There was a wealth of unfamiliar music to enjoy when Mike Alexander led members Into The Unknown.
Mike started with excerpts from Johann Lickl’s exquisite Cassation in E flat major for oboe, clarinet, horn and bassoon. Lickl was an Austrian composer, inspired by his friend and idol Mozart, and this piece was at one time ascribed to Mozart.
Next came music by the Ukrainian composer Myroslav Skoryk. His Melody was composed for the film High Pass and became so popular that he could not bear to hear it any more.
The 16th century Italian composer Maddalena Casulana was the first European woman to have her music printed and published. Mike’s third choice was one of her vocal compositions, sensitively arranged for string orchestra by Colin Matthews in 2016.
Another 16th century composer came next, with two choral pieces by the Italian Giovanni Maria Nanino, the first a secular madrigal, and the second an adaptation of the piece for church use.
Less well known than her husband Robert, Clara Schumann was a composer of considerable talent, as demonstrated by a movement from her Piano Trio in G minor.
Staying with chamber music, Mike next introduced us to English composer Algernon Ashton. A contemporary of Elgar, Ashton was born in Durham, but his entire musical education took place in Germany. We heard the impressive final movement of his Cello Sonata No.2 in G major.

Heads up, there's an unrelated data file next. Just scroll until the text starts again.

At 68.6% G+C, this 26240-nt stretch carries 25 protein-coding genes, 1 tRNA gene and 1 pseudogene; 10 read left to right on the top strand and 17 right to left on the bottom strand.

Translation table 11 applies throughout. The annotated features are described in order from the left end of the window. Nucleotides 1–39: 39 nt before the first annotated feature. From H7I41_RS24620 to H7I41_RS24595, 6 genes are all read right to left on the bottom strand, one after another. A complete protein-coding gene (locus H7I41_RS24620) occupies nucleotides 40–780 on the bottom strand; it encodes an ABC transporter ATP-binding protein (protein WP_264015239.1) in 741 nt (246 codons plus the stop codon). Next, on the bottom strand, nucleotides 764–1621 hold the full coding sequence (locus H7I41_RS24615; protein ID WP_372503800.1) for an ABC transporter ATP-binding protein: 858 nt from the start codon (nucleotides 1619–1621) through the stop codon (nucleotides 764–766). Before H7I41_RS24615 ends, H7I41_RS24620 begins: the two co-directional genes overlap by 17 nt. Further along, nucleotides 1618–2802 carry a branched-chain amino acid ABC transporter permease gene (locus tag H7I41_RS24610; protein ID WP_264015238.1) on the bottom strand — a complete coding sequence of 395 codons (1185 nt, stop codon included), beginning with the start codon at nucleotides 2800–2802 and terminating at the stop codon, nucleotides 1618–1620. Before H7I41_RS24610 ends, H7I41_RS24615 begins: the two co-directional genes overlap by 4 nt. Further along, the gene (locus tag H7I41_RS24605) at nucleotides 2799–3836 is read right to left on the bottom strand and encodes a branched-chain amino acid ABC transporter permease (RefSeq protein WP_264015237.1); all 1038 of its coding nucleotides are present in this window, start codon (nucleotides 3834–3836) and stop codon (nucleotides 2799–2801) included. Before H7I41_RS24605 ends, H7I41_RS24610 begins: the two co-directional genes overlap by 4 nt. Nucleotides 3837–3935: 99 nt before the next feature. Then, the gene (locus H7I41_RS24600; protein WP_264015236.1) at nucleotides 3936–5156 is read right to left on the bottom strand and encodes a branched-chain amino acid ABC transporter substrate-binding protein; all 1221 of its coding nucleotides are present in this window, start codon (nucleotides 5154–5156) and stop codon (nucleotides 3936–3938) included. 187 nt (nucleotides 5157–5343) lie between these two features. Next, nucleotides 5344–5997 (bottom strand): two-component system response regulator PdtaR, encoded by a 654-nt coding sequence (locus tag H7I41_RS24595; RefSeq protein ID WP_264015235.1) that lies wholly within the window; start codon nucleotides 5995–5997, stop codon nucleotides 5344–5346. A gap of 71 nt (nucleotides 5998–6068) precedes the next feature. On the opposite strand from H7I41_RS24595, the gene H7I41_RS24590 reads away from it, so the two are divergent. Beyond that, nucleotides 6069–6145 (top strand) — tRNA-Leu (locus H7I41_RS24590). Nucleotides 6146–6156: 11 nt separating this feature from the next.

A short concerto for strings by the Italian composer Giacomo Facco followed. Composed in 1717, this was highly reminiscent of his contemporary Antonio Vivaldi.
In 1908, the Russian composer Nikolai Tcherepnin produced a short piano piece entitled Stars. What is remarkable is the resemblance to the theme of Star Wars, composed nearly 70 years later.
Another remarkable discovery was the music of Australian composer Sadie Harrison. Working with local musicians in Afghanistan in 2015, Harrison transcribed Afghan instrumental music as the basis for compositions of immense energy and appeal.
While the nationality of the Norwegian composer Leif Solberg may not have been a surprise, the 1951 date of his symphony was as this seemed to belong firmly in the first half of the 20th century. Nevertheless, this was music of a minor master worth hearing.
To conclude this most enjoyable journey off the beaten track, Mike’s final choice was a piece that had origins spanning two centuries. The little known Russian composer Oleg Komarnistsky used a fantasia for piano by Leopold Mozart as the basis for his Andante amoroso for violin and piano, composed in 1996.